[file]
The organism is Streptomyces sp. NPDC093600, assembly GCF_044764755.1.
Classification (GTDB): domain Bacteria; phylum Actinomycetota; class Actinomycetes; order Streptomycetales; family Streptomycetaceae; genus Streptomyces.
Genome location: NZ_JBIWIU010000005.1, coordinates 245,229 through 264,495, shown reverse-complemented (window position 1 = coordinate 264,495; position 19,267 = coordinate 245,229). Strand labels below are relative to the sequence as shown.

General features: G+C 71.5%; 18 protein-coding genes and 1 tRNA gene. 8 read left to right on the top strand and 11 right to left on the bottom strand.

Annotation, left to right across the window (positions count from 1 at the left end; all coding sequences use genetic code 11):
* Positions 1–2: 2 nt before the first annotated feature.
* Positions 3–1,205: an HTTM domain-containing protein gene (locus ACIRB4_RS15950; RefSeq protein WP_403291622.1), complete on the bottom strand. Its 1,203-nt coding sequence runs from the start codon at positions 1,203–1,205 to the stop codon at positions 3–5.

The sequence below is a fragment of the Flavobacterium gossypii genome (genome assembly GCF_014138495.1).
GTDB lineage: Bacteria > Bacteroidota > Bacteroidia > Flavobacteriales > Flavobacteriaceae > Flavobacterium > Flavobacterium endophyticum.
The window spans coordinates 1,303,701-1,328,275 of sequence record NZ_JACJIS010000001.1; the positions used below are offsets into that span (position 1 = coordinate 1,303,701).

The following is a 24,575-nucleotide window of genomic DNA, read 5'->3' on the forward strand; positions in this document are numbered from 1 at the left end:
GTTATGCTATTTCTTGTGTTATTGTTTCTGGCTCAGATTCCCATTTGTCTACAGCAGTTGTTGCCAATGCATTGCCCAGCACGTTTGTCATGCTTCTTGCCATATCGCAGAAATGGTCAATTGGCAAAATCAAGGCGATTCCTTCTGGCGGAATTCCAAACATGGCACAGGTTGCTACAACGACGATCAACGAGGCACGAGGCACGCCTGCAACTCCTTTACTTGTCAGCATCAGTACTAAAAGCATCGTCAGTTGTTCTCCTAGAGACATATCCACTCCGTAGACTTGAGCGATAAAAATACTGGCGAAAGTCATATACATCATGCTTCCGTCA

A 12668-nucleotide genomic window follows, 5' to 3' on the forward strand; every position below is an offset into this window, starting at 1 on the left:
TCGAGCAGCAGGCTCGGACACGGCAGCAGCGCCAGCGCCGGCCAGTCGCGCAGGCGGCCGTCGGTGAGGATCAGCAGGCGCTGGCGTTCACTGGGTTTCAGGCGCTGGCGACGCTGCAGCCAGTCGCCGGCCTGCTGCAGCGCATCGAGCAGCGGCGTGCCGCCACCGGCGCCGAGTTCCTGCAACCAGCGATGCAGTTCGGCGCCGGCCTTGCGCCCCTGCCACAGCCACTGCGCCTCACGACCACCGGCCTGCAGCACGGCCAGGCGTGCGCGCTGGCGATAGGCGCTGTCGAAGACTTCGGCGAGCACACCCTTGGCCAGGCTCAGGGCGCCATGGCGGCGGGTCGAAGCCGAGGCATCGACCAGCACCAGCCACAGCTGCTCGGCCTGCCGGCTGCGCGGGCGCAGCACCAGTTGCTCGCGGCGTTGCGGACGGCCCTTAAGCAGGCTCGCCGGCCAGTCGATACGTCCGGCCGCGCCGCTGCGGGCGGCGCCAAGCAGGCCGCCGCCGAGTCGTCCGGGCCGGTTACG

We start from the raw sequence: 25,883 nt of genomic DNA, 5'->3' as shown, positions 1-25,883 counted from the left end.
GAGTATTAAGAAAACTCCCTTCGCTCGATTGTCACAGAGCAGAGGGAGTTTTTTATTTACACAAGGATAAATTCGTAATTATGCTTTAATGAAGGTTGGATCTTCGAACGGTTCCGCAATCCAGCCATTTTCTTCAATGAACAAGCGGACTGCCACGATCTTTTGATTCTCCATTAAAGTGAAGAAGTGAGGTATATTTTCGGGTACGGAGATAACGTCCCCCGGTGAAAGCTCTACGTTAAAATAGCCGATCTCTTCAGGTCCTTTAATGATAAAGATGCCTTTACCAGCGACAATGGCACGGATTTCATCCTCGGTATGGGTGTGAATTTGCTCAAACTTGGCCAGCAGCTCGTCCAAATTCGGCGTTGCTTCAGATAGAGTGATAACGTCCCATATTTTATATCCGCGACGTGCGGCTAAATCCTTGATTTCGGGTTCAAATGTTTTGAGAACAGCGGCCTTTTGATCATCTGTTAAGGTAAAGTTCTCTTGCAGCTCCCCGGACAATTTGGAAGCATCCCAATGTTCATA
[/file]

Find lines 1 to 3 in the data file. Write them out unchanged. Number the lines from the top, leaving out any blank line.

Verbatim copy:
The organism is Streptomyces sp. NPDC093600, assembly GCF_044764755.1.
Classification (GTDB): domain Bacteria; phylum Actinomycetota; class Actinomycetes; order Streptomycetales; family Streptomycetaceae; genus Streptomyces.
Genome location: NZ_JBIWIU010000005.1, coordinates 245,229 through 264,495, shown reverse-complemented (window position 1 = coordinate 264,495; position 19,267 = coordinate 245,229). Strand labels below are relative to the sequence as shown.